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Speaking Latin in the global village

Enrique Iglesias and Ricky Martin, for all their talent, sing Latin music in an unindividual global style

Rs 475 (CD)

Julio Iglesias, Enrique's father, sang enchanting Latin ballads. Enrique sings ballads, dance tracks and country, and positions himself as a brooding, sulking lover. He faces stiff competition in bubble-gum Latino popdom, especially from Ricky Martin, who has a vibrant stage and video presence.

Latin music is now globalised. Listen to some Latin music before globalisation. It's like listening to Ilaiyaraja or Vishwanathan-Ramamurthy, south Indian composers who were influenced by Western orchestral arrangements, but who absorbed these influences to create music that bore their signatures. The problem with a globalised music scene: everybody sounds the same.

Enrique and Ricky Martin are Latin stars of the globalised age. The guitars are there, the rhythm is there, but nothing sounds particularly individual.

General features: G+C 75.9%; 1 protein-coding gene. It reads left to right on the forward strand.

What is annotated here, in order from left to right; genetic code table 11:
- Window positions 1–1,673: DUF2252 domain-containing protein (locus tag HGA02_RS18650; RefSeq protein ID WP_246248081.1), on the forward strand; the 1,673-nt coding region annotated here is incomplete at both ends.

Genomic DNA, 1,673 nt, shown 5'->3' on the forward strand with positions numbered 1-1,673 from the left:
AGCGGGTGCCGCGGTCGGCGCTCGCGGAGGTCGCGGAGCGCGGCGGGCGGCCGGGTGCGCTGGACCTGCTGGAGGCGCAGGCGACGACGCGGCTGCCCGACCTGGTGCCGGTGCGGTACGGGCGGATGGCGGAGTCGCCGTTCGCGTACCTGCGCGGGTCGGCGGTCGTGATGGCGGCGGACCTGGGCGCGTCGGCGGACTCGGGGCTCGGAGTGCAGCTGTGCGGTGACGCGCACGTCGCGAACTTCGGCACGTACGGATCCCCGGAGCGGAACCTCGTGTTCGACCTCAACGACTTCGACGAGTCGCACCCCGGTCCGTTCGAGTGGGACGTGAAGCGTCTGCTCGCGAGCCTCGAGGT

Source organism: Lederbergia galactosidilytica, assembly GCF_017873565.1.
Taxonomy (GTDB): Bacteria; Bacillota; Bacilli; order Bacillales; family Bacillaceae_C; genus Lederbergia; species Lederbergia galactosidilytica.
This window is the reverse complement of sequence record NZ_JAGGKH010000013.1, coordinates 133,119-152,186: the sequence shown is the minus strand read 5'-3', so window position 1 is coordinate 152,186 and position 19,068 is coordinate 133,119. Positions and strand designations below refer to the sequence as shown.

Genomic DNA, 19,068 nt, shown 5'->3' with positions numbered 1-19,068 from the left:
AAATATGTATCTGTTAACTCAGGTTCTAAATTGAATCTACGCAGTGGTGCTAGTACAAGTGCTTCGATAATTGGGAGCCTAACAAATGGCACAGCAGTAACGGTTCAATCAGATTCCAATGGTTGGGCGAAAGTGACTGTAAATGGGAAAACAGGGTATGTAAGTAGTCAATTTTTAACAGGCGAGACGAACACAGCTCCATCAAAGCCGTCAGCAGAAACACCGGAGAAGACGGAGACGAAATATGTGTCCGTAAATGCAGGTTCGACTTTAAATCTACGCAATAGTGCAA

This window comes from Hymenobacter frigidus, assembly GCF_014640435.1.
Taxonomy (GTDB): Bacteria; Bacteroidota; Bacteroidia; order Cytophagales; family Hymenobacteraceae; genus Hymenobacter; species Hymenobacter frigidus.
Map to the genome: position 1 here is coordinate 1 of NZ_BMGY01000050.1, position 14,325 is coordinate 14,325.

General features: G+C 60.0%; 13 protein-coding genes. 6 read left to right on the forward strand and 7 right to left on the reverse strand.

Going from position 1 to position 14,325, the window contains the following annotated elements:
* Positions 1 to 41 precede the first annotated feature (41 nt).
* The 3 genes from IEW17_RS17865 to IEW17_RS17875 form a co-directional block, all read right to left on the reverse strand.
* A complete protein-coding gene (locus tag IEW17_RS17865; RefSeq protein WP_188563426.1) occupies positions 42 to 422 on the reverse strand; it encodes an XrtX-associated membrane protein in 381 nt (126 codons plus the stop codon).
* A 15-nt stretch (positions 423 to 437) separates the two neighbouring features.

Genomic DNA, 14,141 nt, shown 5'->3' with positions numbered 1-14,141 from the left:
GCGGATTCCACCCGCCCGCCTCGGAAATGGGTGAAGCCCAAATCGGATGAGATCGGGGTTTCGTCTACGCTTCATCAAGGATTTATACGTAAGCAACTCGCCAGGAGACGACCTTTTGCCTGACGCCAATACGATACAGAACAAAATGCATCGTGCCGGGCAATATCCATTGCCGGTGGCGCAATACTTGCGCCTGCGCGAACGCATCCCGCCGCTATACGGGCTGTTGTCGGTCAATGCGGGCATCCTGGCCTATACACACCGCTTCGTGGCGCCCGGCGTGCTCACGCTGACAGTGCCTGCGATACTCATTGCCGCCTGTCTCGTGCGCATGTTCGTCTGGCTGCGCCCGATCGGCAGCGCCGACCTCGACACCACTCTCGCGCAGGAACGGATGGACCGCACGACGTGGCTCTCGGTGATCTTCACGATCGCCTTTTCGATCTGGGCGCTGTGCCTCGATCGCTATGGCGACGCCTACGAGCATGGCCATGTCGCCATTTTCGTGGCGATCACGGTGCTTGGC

Bailamos features the most authentic Latin stuff, and it's followed in this regard by Rhythm divine. Alabao has guitars with Spanish graces (or Continental graces -- they are common to France and Spain).

You find country-rock in Sad Eyes and I'm your man. Could I have this kiss forever (with Whitney Houston), You're my #1, Be with you and I have always loved you show R&B influences. Whitney is liquid gold, where Enrique is petulant. The chords change unexpectedly on the refrain and the dramatic violin statements bring in an Arab touch.

Rhythm divine, Sad eyes and I'm your man come in their Spanish versions too. Rhythm divine makes a second appearance as a dance re-mix.

S Suchitra Lata

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